A wall of fire stood between them and the mosaic, flowing from the silent man’s hands like water from a hole in a dam. The silent man’s face was fixed in concentration, but Theo’s showed open fear. She gripped his hand tightly, and white light flowed from her into him. Rat turned his face away from the heat and waited for the real pain.
And then, blessedly, the heat vanished. Rat peeked through his fingers at the silent man and Theo. The silent man glared at the mosaic, but Theo had relaxed; her fingers now hung loosely in his, and her lips kept twitching. She glanced at the scorch marks on the floor and walls and laughed with a touch of hysteria. “Well. That explains what happened to everyone else.”
The light flared once more, and all of them jumped back. The face came out of the mosaic, like someone surfacing slowly from a deep lake. It was no longer made of stone; Rat was sure he would feel flesh, and that only made him more frightened. The face’s eyes fixed on Theo and the silent man. “Would you enter?” she asked. Rat covered his ears, but he heard the echoes of her voice in his bones, in the back of his mind. He felt he would never stop hearing it.
Theo licked her lips. If she was scared now, Rat couldn’t see it. “We would,” she said, taking a step forward. The silent man followed at her back, his eyes dark and unmoved.
The face considered her. Then she nodded. “Would you see?”
Theo’s eyes narrowed, as though she wasn’t sure what to make of that question. “…We would.”
The face nodded again. “Would you tell of this?”
Theo’s lips parted. Her hand clenched into a fist, and she glanced back at the silent man. His face had not changed. Theo frowned, and then she looked at the face again. “…We would.”
The face smiled. It was a smile Rat was familiar with: the smile of a person with nothing to lose; the smile of a person who knows there is no point; the smile of a person who will never truly smile again. “You may enter.” The eyes closed once more, and the face sunk back into the wall—but there was no wall there now, just empty blackness.
Theo turned around and sunk to one knee in front of Rat. She put her hand under his chin, as she had at the fair. Her skin was so, so smooth. She had never done a day’s work in her life, something Rat found both fascinating and strangely… detestable. “Well. This is what you’re here for, Rat.” She stroked his cheek and stood up. “No one knows what might be in there. You’ll be the first person to find out. And if you’re quick…”
Rat smiled, because he knew she wanted him to, even though he also knew she was putting a pretty face on his death. You couldn’t outrun magic. “I’ll be quick,” he whispered. Theo smiled and touched his cheek once more. Rat closed his eyes and pretended the touch came from someone who cared about him. Then he opened his eyes, took the light stone from the silent man, and stepped into the room beyond.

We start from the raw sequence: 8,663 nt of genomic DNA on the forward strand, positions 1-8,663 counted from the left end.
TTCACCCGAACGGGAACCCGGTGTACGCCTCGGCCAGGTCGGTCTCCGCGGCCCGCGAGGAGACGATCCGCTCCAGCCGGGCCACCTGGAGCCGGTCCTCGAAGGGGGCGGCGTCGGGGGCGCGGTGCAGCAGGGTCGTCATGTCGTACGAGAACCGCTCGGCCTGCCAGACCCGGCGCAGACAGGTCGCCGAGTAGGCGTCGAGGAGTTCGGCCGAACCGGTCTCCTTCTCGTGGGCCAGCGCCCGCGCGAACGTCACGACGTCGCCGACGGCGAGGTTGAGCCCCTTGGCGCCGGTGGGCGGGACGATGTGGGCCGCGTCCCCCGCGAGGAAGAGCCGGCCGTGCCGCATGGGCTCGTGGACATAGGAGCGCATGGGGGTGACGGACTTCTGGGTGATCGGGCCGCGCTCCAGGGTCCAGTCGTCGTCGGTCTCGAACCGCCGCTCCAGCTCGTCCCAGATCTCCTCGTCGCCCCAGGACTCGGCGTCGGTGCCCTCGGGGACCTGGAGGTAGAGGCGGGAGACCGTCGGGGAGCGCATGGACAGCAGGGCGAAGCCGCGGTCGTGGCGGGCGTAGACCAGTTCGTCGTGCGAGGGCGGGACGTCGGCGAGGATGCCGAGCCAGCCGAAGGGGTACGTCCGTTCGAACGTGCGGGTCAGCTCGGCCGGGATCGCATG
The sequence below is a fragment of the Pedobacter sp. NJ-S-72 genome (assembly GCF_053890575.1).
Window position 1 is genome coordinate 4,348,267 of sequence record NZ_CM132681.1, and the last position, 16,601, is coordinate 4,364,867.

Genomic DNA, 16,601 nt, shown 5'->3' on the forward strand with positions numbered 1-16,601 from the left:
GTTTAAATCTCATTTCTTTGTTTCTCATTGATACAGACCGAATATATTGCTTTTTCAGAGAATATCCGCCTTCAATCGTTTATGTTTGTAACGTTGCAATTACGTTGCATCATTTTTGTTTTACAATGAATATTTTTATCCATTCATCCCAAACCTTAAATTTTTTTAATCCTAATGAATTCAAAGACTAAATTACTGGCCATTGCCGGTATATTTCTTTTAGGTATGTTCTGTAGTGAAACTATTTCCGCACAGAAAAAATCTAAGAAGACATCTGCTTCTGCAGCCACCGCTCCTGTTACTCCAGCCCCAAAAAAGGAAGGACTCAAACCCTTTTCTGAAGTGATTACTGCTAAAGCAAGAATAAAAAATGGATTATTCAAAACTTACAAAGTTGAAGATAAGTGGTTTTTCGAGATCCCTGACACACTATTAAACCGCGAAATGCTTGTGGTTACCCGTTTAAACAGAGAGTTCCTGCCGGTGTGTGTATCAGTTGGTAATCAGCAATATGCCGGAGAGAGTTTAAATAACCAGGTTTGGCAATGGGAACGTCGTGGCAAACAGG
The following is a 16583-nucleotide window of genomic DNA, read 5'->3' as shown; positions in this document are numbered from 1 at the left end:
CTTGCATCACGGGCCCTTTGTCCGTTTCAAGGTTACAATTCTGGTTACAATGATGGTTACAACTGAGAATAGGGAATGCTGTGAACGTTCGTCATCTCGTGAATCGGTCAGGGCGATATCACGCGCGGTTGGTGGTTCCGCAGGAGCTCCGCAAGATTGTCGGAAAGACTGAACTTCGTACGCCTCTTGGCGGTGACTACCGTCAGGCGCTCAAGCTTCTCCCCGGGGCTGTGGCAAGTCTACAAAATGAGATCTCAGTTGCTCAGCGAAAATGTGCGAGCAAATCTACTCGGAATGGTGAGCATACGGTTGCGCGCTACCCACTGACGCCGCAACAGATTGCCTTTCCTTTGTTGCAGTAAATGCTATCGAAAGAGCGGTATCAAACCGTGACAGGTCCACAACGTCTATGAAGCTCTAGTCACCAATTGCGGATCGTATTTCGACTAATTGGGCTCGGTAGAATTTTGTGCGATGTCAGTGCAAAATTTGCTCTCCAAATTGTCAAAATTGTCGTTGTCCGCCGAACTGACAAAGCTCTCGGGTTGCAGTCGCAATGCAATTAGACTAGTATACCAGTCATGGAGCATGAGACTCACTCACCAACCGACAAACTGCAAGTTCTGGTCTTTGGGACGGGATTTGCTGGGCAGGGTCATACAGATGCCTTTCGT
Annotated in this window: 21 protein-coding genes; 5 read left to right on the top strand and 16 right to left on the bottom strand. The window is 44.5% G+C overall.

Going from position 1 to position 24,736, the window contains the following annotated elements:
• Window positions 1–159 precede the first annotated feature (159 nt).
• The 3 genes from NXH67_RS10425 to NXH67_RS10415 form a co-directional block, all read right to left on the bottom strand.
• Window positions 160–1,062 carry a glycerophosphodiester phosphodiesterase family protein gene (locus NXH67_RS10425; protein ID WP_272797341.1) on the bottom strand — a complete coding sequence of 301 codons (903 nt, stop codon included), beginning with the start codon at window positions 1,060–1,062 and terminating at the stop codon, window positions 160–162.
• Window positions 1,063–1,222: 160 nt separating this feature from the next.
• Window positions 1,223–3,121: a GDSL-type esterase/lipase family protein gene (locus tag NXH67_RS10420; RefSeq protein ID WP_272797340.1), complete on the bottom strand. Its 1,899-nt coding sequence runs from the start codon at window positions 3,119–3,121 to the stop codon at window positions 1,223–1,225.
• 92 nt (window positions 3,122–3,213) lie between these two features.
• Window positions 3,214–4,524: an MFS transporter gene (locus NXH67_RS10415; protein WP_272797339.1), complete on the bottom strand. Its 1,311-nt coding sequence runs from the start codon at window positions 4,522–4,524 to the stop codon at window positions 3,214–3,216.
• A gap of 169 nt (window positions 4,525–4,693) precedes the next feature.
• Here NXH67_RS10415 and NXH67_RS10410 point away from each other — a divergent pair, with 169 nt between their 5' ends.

He expected the floor to drop out from under his feet the moment he touched the tiles. He expected arrows to fly out of the walls. He expected spikes to rain down from the ceiling. But… there was nothing. Nothing except his little circle of light, darkness, and the smell of death. Rat took three steps further into the room—for luck—and held the stone above his head.
Unlike the rest of the church, this room was small. The ceiling was low enough that the silent man and Flim would have to stoop, and perhaps five men could have stood abreast here. The walls and the ceiling were plain white stone, untouched by dust, plants, or insects. The floor, however, was dirt. Smooth dirt, perhaps, but still dirt. Rat glanced down; something winked in the light. Rat started and bent down for a better look. Veins of smooth, glittering black stone ran through the dirt.
Theo came up behind him and plucked the stone from his hands. “And that, gentlemen,” she said softly, “is what we came for.” She gestured at Flim, who came forward slowly, like he thought he might be dreaming. Theo quirked a brow, but it was self-satisfied this time, not threatening. “Before you ask the obvious question, yes, this is what you think it is. This is the deepest, truest vein of raw angelstone ever found.” She held up her hands and spun slowly on the spot, so the light stone shone on every inch of the room. “And they built a church on top of it!” She laughed suddenly and hugged herself, like she couldn’t help it.
Flim dropped to his knees. “Gods’ bones.” He ran his hands over the stone. When he looked up at Theo, his eyes were glazed over, like a zealot’s in the midst of self-flagellation. “We’ll live like kings for the rest of our lives.”
“Like kings?” Theo snorted. “We’ll be kings, Flim. Get your tools out.” She knelt beside him and pinched her fingers over the stone, like she was plucking a stray thread from her sleeve. With a great wrenching crack, a single vein rose from ground and fell at Theo’s knees. Flim took it reverently and set it on the ground. He drew a small chisel from his pack and tapped the stone, searching for the weak points so they could break it into smaller pieces without ruining the ore.